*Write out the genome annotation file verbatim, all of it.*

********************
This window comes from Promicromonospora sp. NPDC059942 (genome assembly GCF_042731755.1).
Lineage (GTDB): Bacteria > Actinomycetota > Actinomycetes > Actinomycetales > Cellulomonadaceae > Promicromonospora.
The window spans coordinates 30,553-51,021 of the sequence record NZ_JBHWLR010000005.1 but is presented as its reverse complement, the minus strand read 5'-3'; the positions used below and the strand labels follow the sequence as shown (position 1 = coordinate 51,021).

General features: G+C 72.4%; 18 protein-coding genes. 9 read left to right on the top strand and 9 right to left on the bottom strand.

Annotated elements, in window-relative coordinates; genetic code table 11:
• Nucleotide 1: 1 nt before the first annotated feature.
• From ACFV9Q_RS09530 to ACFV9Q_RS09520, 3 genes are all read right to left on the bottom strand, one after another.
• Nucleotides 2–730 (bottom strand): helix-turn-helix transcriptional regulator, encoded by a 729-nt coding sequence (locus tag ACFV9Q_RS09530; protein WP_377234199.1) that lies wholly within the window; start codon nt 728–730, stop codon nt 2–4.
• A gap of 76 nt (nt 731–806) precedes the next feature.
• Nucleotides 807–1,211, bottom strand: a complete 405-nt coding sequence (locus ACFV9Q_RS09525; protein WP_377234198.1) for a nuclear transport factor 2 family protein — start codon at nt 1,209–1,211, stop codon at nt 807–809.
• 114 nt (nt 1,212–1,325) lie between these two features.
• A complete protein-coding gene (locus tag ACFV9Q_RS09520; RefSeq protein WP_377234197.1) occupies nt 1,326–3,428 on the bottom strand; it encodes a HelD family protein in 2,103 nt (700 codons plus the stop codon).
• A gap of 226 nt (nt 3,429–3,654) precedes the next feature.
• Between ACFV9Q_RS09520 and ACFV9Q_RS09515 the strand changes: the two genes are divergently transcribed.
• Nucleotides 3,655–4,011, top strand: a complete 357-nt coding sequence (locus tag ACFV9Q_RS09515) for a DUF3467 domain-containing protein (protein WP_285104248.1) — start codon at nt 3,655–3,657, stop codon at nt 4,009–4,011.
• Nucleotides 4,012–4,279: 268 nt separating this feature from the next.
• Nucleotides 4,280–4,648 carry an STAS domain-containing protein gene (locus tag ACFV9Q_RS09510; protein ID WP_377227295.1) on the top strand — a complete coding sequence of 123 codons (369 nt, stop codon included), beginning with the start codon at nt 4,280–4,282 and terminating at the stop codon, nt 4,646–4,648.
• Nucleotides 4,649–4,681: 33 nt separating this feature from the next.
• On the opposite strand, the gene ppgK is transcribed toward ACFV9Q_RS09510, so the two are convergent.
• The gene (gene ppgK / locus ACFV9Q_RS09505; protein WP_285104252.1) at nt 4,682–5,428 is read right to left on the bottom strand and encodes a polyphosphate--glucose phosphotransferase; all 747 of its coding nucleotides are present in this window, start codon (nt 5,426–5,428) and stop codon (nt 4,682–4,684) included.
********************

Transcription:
This window comes from Promicromonospora sp. NPDC059942 (genome assembly GCF_042731755.1).
Lineage (GTDB): Bacteria > Actinomycetota > Actinomycetes > Actinomycetales > Cellulomonadaceae > Promicromonospora.
The window spans coordinates 30,553-51,021 of the sequence record NZ_JBHWLR010000005.1 but is presented as its reverse complement, the minus strand read 5'-3'; the positions used below and the strand labels follow the sequence as shown (position 1 = coordinate 51,021).

General features: G+C 72.4%; 18 protein-coding genes. 9 read left to right on the top strand and 9 right to left on the bottom strand.

Annotated elements, in window-relative coordinates; genetic code table 11:
• Nucleotide 1: 1 nt before the first annotated feature.
• From ACFV9Q_RS09530 to ACFV9Q_RS09520, 3 genes are all read right to left on the bottom strand, one after another.
• Nucleotides 2–730 (bottom strand): helix-turn-helix transcriptional regulator, encoded by a 729-nt coding sequence (locus tag ACFV9Q_RS09530; protein WP_377234199.1) that lies wholly within the window; start codon nt 728–730, stop codon nt 2–4.
• A gap of 76 nt (nt 731–806) precedes the next feature.
• Nucleotides 807–1,211, bottom strand: a complete 405-nt coding sequence (locus ACFV9Q_RS09525; protein WP_377234198.1) for a nuclear transport factor 2 family protein — start codon at nt 1,209–1,211, stop codon at nt 807–809.
• 114 nt (nt 1,212–1,325) lie between these two features.
• A complete protein-coding gene (locus tag ACFV9Q_RS09520; RefSeq protein WP_377234197.1) occupies nt 1,326–3,428 on the bottom strand; it encodes a HelD family protein in 2,103 nt (700 codons plus the stop codon).
• A gap of 226 nt (nt 3,429–3,654) precedes the next feature.
• Between ACFV9Q_RS09520 and ACFV9Q_RS09515 the strand changes: the two genes are divergently transcribed.
• Nucleotides 3,655–4,011, top strand: a complete 357-nt coding sequence (locus tag ACFV9Q_RS09515) for a DUF3467 domain-containing protein (protein WP_285104248.1) — start codon at nt 3,655–3,657, stop codon at nt 4,009–4,011.
• Nucleotides 4,012–4,279: 268 nt separating this feature from the next.
• Nucleotides 4,280–4,648 carry an STAS domain-containing protein gene (locus tag ACFV9Q_RS09510; protein ID WP_377227295.1) on the top strand — a complete coding sequence of 123 codons (369 nt, stop codon included), beginning with the start codon at nt 4,280–4,282 and terminating at the stop codon, nt 4,646–4,648.
• Nucleotides 4,649–4,681: 33 nt separating this feature from the next.
• On the opposite strand, the gene ppgK is transcribed toward ACFV9Q_RS09510, so the two are convergent.
• The gene (gene ppgK / locus ACFV9Q_RS09505; protein WP_285104252.1) at nt 4,682–5,428 is read right to left on the bottom strand and encodes a polyphosphate--glucose phosphotransferase; all 747 of its coding nucleotides are present in this window, start codon (nt 5,426–5,428) and stop codon (nt 4,682–4,684) included.